I have a lot of time for the little publishing firms which spring up every now and then, dedicated to resurrecting long-lost books which deserve better than to be forgotten. One of the newest of these ventures is Capuchin Classics in the UK (more about their background here). The first book of theirs which I have read is Tom Stacey's excellent The Man Who Knew Everything. It's sort of like a right-wing Graham Greene novella (and it's the quality of the writing rather than the politics that I'm commending here).
Stacey is, it seems, the publisher behind Capuchin. A number of other excellent books are in their list. What's interesting is that all of their covers, as far as I can tell, are drawn by Angela Landels, who has a long but not terribly Google-able history as an illustrator, going back decades. The world probably doesn't need yet another edition of Dracula, but I guess including far-from-neglected standards like Dracula or Hound of the Baskervilles helps pay the bills. At least they don't (yet) have the 189,452,988th edition of Pride and Prejudice on their list.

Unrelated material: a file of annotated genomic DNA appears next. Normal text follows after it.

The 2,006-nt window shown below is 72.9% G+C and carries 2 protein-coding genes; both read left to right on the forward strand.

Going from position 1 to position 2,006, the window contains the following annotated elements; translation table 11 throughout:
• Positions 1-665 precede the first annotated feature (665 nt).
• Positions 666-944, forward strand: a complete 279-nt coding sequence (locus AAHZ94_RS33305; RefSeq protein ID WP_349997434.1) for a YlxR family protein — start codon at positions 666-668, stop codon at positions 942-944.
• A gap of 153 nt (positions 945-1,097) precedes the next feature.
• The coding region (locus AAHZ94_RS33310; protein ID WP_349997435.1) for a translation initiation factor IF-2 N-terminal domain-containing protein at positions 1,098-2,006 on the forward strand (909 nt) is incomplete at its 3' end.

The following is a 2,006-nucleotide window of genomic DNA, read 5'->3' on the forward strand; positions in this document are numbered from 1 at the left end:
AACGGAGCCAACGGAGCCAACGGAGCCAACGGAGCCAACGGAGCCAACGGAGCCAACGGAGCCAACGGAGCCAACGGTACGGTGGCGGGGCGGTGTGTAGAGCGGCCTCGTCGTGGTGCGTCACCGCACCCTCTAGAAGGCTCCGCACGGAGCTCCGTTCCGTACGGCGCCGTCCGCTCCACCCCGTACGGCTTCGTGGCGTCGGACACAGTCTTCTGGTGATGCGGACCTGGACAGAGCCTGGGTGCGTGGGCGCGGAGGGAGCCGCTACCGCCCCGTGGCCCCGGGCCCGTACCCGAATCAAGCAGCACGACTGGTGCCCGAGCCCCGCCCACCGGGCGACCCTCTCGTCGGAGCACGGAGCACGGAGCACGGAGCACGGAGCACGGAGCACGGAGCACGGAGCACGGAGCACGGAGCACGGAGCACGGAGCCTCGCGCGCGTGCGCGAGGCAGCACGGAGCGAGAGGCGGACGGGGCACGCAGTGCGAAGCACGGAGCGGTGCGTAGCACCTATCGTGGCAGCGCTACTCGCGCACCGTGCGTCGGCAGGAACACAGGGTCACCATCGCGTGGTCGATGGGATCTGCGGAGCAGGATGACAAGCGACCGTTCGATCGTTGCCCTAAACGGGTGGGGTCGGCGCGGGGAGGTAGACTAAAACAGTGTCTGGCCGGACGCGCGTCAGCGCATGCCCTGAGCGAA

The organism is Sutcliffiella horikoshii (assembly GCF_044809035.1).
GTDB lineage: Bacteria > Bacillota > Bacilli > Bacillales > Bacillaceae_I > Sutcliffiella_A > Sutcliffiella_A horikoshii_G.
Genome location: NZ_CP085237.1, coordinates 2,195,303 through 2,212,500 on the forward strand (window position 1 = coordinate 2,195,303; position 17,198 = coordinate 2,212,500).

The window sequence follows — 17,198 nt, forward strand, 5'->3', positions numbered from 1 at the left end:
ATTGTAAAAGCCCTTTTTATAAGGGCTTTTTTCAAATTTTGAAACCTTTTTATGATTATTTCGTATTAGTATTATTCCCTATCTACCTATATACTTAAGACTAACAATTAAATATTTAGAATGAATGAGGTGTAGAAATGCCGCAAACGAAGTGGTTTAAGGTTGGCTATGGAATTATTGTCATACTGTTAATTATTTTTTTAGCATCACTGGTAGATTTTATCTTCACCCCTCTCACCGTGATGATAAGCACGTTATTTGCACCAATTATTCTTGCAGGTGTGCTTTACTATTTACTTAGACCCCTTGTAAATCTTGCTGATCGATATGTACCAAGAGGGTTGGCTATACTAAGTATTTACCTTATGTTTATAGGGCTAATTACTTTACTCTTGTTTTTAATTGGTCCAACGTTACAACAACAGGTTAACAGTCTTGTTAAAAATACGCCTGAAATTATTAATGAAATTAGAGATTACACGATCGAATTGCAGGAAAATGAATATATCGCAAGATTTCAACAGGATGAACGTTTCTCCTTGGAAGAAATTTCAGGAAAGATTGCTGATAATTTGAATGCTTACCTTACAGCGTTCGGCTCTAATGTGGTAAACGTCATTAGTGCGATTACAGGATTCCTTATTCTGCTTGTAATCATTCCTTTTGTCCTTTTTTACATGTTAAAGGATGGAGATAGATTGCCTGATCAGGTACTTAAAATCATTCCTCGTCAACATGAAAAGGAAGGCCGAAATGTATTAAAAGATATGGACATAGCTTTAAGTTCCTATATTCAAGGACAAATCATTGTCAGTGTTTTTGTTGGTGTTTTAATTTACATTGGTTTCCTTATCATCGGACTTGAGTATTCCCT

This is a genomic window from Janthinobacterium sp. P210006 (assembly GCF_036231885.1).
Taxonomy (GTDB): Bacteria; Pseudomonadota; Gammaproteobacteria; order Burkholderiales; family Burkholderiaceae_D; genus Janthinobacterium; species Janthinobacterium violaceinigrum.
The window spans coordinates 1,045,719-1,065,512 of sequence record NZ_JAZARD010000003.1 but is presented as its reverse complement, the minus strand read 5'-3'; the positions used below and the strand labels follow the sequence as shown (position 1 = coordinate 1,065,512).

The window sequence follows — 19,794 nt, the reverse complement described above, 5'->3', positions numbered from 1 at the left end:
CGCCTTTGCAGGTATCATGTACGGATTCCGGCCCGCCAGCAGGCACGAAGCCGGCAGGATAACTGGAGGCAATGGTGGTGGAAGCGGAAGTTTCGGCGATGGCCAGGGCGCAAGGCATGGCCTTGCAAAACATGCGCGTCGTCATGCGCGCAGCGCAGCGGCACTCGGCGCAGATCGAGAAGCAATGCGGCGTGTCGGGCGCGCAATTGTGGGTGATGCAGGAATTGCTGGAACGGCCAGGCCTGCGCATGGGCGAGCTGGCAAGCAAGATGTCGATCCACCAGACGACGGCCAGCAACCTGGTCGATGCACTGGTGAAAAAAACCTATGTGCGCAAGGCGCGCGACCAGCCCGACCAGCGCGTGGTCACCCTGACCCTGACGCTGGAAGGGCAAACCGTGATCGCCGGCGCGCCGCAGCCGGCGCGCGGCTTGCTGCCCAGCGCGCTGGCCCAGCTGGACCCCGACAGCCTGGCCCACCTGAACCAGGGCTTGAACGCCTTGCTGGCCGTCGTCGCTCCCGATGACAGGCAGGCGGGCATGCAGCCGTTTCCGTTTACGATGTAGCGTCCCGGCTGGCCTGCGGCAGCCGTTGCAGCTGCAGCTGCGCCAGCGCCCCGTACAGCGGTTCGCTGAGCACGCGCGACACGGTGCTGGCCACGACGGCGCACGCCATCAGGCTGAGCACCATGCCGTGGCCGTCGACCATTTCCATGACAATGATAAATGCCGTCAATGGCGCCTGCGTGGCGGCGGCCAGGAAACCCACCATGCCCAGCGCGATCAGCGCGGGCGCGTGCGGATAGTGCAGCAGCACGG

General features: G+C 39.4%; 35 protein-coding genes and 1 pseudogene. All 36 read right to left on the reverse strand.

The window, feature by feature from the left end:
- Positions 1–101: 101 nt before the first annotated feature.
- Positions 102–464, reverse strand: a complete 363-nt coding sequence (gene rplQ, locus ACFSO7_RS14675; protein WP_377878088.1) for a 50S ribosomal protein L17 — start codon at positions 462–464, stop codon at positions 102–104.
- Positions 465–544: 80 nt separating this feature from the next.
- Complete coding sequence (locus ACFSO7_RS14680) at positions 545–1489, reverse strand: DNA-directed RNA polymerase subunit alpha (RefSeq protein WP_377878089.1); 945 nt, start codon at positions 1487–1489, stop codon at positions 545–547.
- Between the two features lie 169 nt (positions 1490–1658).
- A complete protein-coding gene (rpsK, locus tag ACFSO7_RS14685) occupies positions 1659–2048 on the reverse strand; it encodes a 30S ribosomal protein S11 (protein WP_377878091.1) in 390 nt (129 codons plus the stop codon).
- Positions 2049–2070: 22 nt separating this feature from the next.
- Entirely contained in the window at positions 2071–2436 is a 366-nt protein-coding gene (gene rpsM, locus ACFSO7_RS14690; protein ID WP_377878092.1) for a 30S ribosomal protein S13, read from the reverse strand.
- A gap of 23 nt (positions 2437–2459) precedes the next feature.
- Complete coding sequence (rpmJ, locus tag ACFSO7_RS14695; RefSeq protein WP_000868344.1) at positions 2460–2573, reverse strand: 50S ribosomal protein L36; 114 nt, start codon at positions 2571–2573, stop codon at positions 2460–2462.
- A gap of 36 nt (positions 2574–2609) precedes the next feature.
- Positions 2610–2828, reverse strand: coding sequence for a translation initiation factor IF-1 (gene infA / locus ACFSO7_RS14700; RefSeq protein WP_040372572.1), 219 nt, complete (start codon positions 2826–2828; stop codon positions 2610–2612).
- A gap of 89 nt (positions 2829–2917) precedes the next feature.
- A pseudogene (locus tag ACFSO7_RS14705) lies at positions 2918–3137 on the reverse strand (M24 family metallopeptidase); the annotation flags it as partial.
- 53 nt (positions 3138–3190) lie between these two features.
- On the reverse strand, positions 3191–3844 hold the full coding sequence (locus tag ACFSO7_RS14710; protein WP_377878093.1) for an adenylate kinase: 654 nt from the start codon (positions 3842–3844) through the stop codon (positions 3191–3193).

I like the way these covers are reminiscent of the way "classy" paperbacks used to look, like the original illustrated Penguins. Speaking of which, this is the edition of Pamela Hansford Johnson's An Error of Judgement which I own. It's a nasty, gripping book, well worth its rediscovery in this series. This Penguin cover is by Terence Greer.
Angela Landels has worked with Tom Stacey before, illustrating this children's book:
And here is one of her old advertising illustrations.